I remember thinking ‘I’ve never talked to him about that.’ I’d always seen him manage and he has the best attitude. I hadn’t considered it. The solution seemed so simple to me and I was appalled that there wasn’t anything out there for him. I took the idea back to my professors. I told them ‘Now I feel I shouldn’t be designing unless I’m designing for the right reasons.’

BLOOM: What are some of the ways that off-the-shelf clothes don’t work well for people who use wheelchairs or who have other physical disabilities or weaknesses?

Lucy Jones: A did a lot of focus groups and learned about things I hadn’t thought of. For example, the weight of clothes if you have trouble with balance or if one side of your body [is paralyzed]. Coats are super heavy. It’s very hard in standard clothing to maneuver your body into arm holes and zippers, especially if you can’t see them.

With many clothes, wearing them in a seated position is uncomfortable and not a good fit. If you’re seated, your jeans will fall in the back, because your fat and muscle spread. Your thighs expand, your kneecaps are bent and fabric gathers in the back which is uncomfortable.

Buttons are real challenges. Collars are an issue. If you’re self-propelling in a wheelchair your neck and muscles are far stronger, so you’re going to have more muscle bulk. So standard collar sizes won’t suit a standard top anymore. You’re going to end up needing a larger collar with a size small. These are things that have to be looked at.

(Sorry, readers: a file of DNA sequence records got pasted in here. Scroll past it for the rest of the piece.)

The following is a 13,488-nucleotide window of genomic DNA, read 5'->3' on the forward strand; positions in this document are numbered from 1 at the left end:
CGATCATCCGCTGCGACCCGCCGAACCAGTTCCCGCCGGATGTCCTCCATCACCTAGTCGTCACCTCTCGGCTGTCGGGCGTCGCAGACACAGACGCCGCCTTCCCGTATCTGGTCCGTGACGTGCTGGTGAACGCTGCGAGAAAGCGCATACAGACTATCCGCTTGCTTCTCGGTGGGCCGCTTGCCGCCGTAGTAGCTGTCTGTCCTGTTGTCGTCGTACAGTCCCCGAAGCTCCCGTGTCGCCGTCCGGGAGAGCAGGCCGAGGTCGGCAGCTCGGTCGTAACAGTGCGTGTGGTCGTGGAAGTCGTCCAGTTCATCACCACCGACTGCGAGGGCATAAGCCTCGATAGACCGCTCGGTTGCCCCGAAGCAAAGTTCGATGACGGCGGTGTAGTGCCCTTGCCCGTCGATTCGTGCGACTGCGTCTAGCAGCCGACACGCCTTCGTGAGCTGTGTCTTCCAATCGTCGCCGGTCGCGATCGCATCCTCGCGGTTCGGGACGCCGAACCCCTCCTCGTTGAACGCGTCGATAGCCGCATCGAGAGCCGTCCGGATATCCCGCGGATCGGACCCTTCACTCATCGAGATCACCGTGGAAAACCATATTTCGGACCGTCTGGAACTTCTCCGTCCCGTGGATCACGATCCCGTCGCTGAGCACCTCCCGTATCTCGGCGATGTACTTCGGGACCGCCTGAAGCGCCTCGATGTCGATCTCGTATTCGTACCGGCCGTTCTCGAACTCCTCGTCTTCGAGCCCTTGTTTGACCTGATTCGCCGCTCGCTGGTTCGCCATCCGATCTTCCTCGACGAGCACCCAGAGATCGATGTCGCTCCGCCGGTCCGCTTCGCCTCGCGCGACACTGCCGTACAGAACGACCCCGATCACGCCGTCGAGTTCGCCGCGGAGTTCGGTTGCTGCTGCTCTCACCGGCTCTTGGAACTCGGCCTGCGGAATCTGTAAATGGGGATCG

BLOOM: How did you find models to work from?

Lucy Jones: That was really easy. I sent a mass email on Craigslist and posted on Yahoo classifieds and contacted organizations. I couldn’t believe the response I had back from people saying 'I'd love to work with you.' I did focus groups. One of my main models is Ronnie. I love her energy.

She has multiple sclerosis and she’s really struggled with clothing. She grew up wearing a standard size, then she began using a manual wheelchair and then moved to an electric chair. It was so interesting to see all of the alterations she had done by seamstresses so that clothes would fall better and feel more comfortable as her body changed. Ronnie can't independently dress. I was dressing her and I noticed how difficult clothes are for a caregiver dressing someone.

BLOOM: What is different about your designs for people using wheelchairs?

Lucy Jones: The main difference is the entry point into garments. I know elbows are an issue if you don't dress independently. It's uncomfortable when caregivers pull limbs through armholes. I found ways to open up the back seaming to expand the space to provide for comfort. Then it would draw with a string back into a tie or bow that is much more appealing.